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January 1979

Disseminated Intravascular Coagulation in the Newborn

Author Affiliations

From the Division of Pediatric Hematology-Oncology, New York Hospital-Cornell Medical Center, New York. Dr Luban is now with Children's Hospital-National Medical Center, Washington, DC; Dr Miller is now with Memorial Sloan-Kettering Cancer Center, New York.

Am J Dis Child. 1979;133(1):44-46. doi:10.1001/archpedi.1979.02130010050008

• We have reviewed 53 cases of disseminated intravascular coagulation (DIC) in the newborn, including 29 cases that were confirmed at autopsy. Factors predisposing to DIC included maternal complications (60%), low Apgar scores (30%), hyaline membrane disease (62%), and sepsis (26%). Diagnostic criteria common to autopsy-proved cases included presence of fibrin degradation products, low factor V activity, a prolonged prothrombin time, and a prolonged partial thromboplastin time and/or thrombocytopenia. There appeared to be no difference in coagulation response or in mortality among patients treated with different therapeutic regimens. Survivors were older gestationally, had higher birth weights, and higher Apgar scores.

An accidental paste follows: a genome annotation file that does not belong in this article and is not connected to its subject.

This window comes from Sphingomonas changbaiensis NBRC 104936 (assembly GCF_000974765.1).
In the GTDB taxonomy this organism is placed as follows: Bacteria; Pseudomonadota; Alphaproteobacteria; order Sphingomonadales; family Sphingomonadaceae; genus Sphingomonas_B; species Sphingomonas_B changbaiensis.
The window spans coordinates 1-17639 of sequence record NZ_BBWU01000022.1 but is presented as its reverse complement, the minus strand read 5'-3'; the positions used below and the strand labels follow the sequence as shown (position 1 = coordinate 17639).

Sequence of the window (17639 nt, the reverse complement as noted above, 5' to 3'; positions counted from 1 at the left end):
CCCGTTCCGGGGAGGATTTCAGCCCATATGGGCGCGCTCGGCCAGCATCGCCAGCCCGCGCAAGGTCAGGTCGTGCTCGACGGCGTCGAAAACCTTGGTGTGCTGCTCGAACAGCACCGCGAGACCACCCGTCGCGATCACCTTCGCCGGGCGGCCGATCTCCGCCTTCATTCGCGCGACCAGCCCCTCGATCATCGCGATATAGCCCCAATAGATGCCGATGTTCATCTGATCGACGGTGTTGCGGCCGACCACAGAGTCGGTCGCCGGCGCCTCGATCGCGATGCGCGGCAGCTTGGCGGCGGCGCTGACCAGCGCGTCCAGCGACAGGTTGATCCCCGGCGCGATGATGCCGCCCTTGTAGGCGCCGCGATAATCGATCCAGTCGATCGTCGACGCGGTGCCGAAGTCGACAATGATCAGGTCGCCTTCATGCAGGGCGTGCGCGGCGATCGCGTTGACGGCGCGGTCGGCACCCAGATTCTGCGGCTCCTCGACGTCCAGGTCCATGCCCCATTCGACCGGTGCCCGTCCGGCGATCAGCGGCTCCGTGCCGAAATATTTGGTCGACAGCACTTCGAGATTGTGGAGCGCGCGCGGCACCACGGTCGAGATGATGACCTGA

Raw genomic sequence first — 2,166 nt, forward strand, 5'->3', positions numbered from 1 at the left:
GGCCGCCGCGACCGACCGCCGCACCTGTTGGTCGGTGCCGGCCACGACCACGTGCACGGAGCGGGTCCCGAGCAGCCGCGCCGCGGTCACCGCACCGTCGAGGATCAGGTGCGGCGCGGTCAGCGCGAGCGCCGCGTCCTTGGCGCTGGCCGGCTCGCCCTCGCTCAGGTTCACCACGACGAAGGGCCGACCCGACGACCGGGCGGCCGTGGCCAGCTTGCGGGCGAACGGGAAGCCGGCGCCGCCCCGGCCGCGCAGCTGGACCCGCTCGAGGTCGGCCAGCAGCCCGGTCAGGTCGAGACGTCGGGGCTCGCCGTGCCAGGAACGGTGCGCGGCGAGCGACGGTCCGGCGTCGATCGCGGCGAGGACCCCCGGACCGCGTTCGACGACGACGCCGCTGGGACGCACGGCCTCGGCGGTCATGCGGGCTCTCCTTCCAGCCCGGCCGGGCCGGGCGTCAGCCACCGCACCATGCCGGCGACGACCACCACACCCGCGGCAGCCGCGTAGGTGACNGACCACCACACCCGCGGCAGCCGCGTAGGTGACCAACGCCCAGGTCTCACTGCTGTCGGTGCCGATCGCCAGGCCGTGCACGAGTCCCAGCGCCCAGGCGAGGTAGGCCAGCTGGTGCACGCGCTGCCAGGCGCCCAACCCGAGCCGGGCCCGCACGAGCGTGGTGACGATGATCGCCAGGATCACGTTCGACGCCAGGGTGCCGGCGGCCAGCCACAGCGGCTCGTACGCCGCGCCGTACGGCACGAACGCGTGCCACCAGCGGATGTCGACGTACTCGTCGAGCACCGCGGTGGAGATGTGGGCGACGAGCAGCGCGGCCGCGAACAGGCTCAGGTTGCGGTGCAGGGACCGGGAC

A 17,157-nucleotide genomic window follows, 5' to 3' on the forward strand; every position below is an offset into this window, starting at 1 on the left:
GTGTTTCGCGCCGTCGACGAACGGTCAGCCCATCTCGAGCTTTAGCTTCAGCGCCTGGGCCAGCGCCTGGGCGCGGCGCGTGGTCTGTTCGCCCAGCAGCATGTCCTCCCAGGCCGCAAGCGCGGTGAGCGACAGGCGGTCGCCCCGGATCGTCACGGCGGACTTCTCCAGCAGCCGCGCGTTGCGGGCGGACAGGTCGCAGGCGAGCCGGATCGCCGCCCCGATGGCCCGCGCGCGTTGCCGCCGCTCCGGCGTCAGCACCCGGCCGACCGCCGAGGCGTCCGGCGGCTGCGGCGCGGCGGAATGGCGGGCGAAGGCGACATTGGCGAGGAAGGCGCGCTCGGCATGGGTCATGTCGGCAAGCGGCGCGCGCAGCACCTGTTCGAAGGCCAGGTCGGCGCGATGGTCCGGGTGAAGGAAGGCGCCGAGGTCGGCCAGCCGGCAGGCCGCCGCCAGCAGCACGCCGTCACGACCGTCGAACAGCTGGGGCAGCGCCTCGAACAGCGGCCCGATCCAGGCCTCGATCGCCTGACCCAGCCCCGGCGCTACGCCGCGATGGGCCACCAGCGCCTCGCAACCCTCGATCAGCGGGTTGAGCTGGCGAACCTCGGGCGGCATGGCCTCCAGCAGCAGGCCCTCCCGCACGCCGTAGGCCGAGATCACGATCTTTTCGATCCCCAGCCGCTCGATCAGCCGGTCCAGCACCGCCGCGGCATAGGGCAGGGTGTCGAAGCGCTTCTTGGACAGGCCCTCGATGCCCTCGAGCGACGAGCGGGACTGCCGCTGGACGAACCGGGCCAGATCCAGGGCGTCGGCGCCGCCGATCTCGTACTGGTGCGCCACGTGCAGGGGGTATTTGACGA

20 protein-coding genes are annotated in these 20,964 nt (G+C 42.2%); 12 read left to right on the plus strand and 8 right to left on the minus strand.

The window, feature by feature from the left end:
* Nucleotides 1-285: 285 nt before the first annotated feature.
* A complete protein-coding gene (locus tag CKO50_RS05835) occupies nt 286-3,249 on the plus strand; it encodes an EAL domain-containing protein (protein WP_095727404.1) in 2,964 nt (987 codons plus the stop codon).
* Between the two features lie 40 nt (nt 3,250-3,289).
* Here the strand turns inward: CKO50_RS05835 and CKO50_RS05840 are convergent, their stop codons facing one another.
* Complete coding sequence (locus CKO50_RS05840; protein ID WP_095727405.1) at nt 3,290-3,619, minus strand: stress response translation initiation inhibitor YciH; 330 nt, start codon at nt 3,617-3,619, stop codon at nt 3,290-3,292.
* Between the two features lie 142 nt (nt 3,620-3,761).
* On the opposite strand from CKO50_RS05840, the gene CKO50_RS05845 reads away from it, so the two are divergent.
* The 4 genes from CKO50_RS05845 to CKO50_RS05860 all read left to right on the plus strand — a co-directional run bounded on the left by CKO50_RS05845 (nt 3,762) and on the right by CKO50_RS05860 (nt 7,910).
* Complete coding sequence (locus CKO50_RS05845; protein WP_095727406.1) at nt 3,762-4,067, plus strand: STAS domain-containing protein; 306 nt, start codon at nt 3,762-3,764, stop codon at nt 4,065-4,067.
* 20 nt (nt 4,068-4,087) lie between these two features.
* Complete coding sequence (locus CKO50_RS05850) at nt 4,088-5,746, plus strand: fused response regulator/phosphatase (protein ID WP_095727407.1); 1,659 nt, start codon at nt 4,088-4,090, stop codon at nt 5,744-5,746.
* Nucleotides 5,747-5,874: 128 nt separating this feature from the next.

(Am J Dis Child 133:44-46, 1979)